Growing up, I often daydreamed about being married. I learned to cook, thinking I would bless my future wife with my culinary skills. I worked hard to get a good job, hoping to one day provide a nice, comfortable life for my future bride. It was rare for me to go on a date without wondering if the girl sitting across from me might be my future wife. I spent a lot of time dreaming about what marriage would be like, imagining how beautiful it would be. But like so many things in life, God’s plans are bigger and even more beautiful than we could ever conjure up. His ways are better than ours, but that doesn’t mean they’re always easier.
Now, imagine how Hosea must have felt when God gave him this call:
“Go and marry a woman of promiscuity” (Hosea 1:2).
Why would God call Hosea to faithfully love a woman who would not be faithful to him in return? To offer everything to someone who offered him so little, and then to “go again; show love to a woman who is loved by another man and is an adultress”? (Hosea 3:1). This biblical account only makes sense when we realize that it is not primarily written about Hosea and Gomer. Their marriage is a living metaphor for the faithful love God continuously showers upon His faithless people.
Though His people did not reciprocate His faithfulness, and though they used His gifts to worship false gods such as Baal (Hosea 2:8), God promised to deliver His people from the consequences of their rebellion and to restore them to the blessedness of right relationship with Him. And in framing His promise, God drew upon the metaphor He had established between the faithful husband Hosea and the faithless wife Gomer:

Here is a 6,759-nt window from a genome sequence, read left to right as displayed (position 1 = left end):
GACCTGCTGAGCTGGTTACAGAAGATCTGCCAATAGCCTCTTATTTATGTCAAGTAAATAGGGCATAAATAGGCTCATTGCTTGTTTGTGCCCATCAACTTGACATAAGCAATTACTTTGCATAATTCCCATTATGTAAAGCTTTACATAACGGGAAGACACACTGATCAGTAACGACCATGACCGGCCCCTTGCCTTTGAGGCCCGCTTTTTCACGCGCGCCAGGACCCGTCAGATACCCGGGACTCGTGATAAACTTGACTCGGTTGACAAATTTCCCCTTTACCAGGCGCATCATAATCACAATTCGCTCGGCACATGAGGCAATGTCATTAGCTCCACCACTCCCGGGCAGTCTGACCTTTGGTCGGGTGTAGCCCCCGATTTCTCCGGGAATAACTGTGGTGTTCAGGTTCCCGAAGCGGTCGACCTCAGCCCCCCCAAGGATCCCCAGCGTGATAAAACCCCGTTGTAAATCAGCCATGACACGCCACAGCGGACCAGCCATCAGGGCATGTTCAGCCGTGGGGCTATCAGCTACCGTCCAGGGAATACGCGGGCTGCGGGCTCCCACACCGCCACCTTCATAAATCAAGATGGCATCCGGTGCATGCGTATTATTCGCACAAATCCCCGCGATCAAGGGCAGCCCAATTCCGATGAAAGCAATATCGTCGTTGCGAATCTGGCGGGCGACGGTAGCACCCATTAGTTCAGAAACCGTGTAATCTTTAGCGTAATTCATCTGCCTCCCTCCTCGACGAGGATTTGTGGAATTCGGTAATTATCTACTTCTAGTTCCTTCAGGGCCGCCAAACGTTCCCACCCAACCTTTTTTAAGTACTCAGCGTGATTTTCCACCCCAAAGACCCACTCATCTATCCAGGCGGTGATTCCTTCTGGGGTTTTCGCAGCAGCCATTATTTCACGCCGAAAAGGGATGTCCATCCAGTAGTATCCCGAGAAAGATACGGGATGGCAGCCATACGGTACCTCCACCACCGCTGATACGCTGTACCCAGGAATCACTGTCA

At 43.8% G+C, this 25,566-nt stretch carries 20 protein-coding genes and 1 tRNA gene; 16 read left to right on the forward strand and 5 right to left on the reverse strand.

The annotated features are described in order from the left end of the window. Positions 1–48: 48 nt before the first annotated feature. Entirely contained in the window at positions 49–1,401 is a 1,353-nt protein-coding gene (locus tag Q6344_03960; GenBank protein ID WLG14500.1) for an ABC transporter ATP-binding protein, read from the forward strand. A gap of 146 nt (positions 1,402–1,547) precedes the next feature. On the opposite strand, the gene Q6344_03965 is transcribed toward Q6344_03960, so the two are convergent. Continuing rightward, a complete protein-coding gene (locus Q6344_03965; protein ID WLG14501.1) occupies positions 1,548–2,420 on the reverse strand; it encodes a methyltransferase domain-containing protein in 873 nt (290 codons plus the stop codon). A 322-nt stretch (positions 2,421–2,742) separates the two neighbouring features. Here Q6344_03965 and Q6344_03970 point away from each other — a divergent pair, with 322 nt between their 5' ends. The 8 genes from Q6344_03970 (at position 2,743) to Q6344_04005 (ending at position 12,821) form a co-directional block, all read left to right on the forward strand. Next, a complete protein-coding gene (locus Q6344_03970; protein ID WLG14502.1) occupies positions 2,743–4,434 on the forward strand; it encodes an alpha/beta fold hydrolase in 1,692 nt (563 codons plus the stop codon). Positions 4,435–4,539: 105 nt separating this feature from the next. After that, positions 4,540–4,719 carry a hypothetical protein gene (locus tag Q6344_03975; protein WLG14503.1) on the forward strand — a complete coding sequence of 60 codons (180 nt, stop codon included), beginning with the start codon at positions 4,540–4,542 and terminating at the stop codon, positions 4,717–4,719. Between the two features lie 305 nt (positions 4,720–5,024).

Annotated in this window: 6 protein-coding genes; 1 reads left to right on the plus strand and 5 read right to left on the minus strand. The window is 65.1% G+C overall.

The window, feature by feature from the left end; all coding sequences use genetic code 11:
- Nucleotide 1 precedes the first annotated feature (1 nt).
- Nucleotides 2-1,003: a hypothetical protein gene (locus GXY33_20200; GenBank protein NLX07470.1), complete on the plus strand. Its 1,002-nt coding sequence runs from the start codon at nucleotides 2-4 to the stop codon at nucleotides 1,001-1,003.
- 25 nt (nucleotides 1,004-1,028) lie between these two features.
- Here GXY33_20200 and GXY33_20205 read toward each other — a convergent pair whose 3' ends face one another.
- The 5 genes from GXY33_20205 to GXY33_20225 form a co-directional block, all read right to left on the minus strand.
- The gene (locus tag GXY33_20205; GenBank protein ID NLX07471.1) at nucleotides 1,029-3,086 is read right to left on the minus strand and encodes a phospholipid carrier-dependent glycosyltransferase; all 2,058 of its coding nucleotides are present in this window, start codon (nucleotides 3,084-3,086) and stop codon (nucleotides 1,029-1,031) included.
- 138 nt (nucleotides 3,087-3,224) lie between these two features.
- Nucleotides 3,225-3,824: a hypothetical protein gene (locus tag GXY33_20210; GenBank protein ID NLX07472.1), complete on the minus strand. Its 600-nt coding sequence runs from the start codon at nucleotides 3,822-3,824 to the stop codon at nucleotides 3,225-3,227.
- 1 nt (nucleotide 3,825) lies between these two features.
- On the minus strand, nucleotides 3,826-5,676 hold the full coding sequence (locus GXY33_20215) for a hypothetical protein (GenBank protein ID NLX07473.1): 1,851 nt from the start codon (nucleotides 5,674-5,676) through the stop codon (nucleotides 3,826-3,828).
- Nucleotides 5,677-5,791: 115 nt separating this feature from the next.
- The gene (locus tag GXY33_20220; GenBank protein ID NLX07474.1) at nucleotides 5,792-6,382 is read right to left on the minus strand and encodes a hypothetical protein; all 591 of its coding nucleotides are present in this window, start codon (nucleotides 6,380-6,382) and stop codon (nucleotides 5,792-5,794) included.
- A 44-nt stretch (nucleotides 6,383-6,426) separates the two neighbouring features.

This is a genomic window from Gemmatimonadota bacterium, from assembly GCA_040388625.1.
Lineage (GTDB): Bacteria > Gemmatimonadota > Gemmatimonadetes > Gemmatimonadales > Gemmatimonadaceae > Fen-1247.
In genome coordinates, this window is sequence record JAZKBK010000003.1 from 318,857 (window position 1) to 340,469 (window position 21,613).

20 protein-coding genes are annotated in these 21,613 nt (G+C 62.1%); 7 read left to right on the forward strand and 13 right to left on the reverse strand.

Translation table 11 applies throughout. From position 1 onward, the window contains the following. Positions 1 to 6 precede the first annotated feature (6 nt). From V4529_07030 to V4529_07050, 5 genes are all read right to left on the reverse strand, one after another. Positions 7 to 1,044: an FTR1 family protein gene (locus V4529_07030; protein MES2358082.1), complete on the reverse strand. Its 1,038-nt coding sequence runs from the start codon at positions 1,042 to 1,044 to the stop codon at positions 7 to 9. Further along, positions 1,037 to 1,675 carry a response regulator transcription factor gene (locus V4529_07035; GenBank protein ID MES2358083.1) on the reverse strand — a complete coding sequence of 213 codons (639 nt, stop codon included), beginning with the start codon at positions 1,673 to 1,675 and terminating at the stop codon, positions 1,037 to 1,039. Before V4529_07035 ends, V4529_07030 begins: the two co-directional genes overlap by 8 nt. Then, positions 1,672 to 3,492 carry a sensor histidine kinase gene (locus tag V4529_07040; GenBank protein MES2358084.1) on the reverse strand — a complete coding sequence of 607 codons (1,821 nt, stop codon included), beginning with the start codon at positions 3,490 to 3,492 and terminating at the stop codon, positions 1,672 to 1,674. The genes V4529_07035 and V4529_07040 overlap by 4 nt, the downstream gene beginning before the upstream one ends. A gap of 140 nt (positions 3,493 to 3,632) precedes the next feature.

“I will take you to be my wife forever.
I will take you to be my wife in righteousness,
justice, love, and compassion.
I will take you to be my wife in faithfulness,
and you will know the LORD” (Hosea 2:19–20).
This Old Testament account of the gracious faithfulness of God is good news for the modern-day people of God. We may be living in a different day and age, but the sin nature that defiled the people of Hosea’s day continues to haunt us and lead us astray. It’s as Robert Robinson wrote in his famous hymn “Come Thou Fount of Every Blessing,” we are “prone to wander” and “prone to leave” the God we love.
Yet as prone as we are to leave Him, God Himself—King Jesus—left the glories of heaven in order to come to earth as a man, live humbly as a servant, and ultimately, die upon a cross (Philippians 2:5–8). In His death and resurrection, Christ won the Church to Himself as His pure, spotless bride (Ephesians 5:25–27). The promise God offered His people in the book of Hosea is fulfilled once and for all time through Jesus Christ.
Because the gospel is true, the redeemed from all nations will be assembled together as “a bride adorned for her husband” (Revelation 21:2). Though we were faithless, Christ has been faithful. And because this is true, we will dwell with Him forever. The gospel is very good news, indeed, especially for those of us who are prone to wander.
Written by Davis Lacey